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Will Amazon be the catalyst for telemedicine finally taking off?

An exclusive interview with almost 25 year telemedicine pioneer (yes, telemedicine has really been around that long) C. Rich Abbruscato with insight into what no one else is admitting.

EHRGuide:    Can you briefly tell me about your background?

Rich:   My early background was in communications, which turned out to be what was needed to put the “tele” into telemedicine.  As CTO of American TeleCare, I created the first home based telemedicine system with video and stethoscope including a patent award for the telemedicine stethoscope.  That stethoscope was used on one of the Space Shuttle trips.

After nine years there, I left to start RNK Products, Inc. with the trade name Telehealth Technologies.  The original plan was to create low cost medical device peripherals to be used for the home telemedicine market.  The first device was a new telemedicine stethoscope, which was awarded a patent.  The success of that stethoscope pushed me to curtail work on other devices and to specialize on stethoscopes.  That approach worked well with other stethoscope designs (and patents) to follow.  The current PCP-USB stethoscope is one of, if not the most popular telemedicine stethoscope on the market today.

We also added cloud networking capability to independently get the stethoscope signal across the Internet.  With that capability in place coupled with the emergence of WebRTC video conferencing, we created a low cost telemedicine system called the Concierge Telemedicine system which used our PCP-USB stethoscope and other medical devices.  This system was designed for the consumer telemedicine market.

 

EHRGuide:    What was telemedicine technology like 25 years ago when you started? How has it changed and how has it stayed the same?

Rich:   Initially, hospital telemedicine networks used special T-1 lines and home telemedicine used plain old telephone service (POTS).  The video technology and medical device technology was always ahead of the ability to transport data effectively and economically.  Many technology based start-up companies didn’t understand that and lacked the staying power to survive.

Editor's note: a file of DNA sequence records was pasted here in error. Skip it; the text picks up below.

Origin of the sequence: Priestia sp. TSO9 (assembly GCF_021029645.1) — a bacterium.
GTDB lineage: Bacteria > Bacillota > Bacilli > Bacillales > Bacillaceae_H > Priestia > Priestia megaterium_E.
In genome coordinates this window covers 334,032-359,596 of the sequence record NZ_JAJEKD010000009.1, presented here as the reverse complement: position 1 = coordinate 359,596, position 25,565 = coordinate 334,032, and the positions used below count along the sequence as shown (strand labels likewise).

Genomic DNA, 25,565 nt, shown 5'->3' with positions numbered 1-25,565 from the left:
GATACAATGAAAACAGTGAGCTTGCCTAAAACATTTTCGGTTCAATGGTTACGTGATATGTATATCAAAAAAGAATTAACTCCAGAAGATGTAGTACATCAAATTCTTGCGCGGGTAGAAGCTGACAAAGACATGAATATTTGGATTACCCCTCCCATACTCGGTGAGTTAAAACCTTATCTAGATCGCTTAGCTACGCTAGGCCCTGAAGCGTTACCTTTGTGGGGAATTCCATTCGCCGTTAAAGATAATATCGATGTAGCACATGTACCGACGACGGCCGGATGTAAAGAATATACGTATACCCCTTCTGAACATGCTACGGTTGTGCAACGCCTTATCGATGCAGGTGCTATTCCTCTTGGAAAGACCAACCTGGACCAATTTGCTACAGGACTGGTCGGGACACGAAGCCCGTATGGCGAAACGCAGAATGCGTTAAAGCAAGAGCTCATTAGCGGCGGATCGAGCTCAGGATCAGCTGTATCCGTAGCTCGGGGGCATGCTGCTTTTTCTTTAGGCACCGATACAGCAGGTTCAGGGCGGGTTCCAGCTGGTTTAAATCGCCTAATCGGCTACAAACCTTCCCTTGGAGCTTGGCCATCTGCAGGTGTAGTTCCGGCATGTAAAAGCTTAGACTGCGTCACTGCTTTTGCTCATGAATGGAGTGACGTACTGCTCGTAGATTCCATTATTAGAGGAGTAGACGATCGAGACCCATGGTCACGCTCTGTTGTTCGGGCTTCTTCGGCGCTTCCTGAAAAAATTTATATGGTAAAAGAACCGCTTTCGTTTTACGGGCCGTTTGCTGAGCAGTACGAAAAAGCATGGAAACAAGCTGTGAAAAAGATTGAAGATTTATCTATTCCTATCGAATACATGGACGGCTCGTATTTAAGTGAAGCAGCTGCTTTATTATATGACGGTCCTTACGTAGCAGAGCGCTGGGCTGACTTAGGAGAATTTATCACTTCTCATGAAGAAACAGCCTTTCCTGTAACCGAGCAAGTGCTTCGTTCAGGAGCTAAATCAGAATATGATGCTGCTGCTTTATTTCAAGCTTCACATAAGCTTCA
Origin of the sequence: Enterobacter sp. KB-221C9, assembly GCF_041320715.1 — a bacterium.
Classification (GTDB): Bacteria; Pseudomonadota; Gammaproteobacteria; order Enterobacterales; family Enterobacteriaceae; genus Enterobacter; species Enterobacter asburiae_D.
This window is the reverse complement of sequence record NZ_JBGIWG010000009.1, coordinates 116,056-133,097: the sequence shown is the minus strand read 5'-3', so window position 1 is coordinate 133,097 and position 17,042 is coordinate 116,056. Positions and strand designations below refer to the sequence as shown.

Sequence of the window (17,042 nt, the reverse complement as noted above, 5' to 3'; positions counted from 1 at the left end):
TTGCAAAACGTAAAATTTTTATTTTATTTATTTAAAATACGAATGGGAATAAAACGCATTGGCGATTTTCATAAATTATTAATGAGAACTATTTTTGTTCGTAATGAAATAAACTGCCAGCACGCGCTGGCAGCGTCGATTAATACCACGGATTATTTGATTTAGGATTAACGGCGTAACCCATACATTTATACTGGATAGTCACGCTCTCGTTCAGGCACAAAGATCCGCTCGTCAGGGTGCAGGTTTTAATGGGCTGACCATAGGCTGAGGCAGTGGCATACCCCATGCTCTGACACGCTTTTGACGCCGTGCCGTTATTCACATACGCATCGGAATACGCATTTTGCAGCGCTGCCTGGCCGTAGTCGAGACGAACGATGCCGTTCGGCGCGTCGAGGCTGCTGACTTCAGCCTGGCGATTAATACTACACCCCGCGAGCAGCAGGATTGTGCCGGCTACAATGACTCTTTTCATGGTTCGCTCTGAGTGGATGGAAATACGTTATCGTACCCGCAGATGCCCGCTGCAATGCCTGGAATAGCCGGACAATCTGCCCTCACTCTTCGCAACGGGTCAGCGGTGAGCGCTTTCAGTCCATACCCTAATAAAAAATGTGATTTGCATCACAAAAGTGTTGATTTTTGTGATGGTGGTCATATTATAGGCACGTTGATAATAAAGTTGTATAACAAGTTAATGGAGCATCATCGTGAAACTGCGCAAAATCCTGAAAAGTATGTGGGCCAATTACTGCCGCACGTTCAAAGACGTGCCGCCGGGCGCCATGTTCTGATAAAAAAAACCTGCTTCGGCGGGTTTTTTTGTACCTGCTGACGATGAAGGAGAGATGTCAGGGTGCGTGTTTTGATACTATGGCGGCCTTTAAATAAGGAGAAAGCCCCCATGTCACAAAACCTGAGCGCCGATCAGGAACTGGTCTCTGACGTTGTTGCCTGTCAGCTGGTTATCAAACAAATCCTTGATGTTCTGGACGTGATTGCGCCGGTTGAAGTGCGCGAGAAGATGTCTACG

In general, the expansion of the telemedicine industry has been paced by the availability of cost effective high speed data transport.  We are now at the point where high speed data transport is an enabler rather than a hindrance.

 

EHRGuide:    What was business climate for telemedicine like 25 years ago? How has it changed and how has it stayed the same?

Rich:   In the early days telemedicine was a novelty.  The potential was obvious to the casual observer.  But sales were either to the curious who wanted to see what it could do or to hospitals and home care agencies receiving grants.

In some market sectors, such as institutional telemedicine, grants are still a major driver.  The good news is there is a lot of grant money.

 

EHRGuide:    Year after year, the consensus opinion seems to be that Telemedicine is about to take off.  But it really hasn’t (yet). How has your company, RNK Products managed to stay in business and be profitable all these years while dozens of telemedicine start-ups have come and gone?

Rich:   Mainly good business discipline.  Find something you can do – and do well – that has a market.  Niche markets are preferable because there is less competition and prices can be higher.  It is important to make products that can be profitable early on.  Don’t assume that because telemedicine has such a compelling story that the market will grow dramatically and red ink will quickly disappear.  And, of course, a little luck doesn’t hurt.

 

EHRGuide:    You recently wrote an article about why telemedicine isn’t achieving cost reductions. Could you expand on why consumer telemedicine is struggling?

Rich:   Right now the consumer telemedicine market is considered to be the direct-to-consumer video calls between a consumer/patient and a clinician for modest fee (in the range of $50 per call).  Thanks to AmericanWell and TelaDoc, that market sector is expanding, so it wouldn’t be fair to say it is struggling.

It just isn’t profitable.  And it isn’t reducing the cost of health care overall.

For the most part, these video visits are substitutes for in-person visits.  One study has shown that they actually increase the number of encounters.  I don’t think that is bad if it translates to better care.  But these telemedicine apps serve relatively healthy people that are looking for a prescription to make their nasty cough go away.  This population profile is not part of the 20% of the population that accounts for 80% of the total US health care costs.

The biggest costs in US health care are from hospitalizations and emergency room visits.  Addressing these specific issues will not be easy, but would produce the greatest benefit to US health care you could ever hope for.

 

EHRGuide:    There has been lots of news recently about Amazon, JP Morgan and Berkshire Hathaway embarking on an initiative to improve our healthcare system. Do you think telemedicine will play a part in this?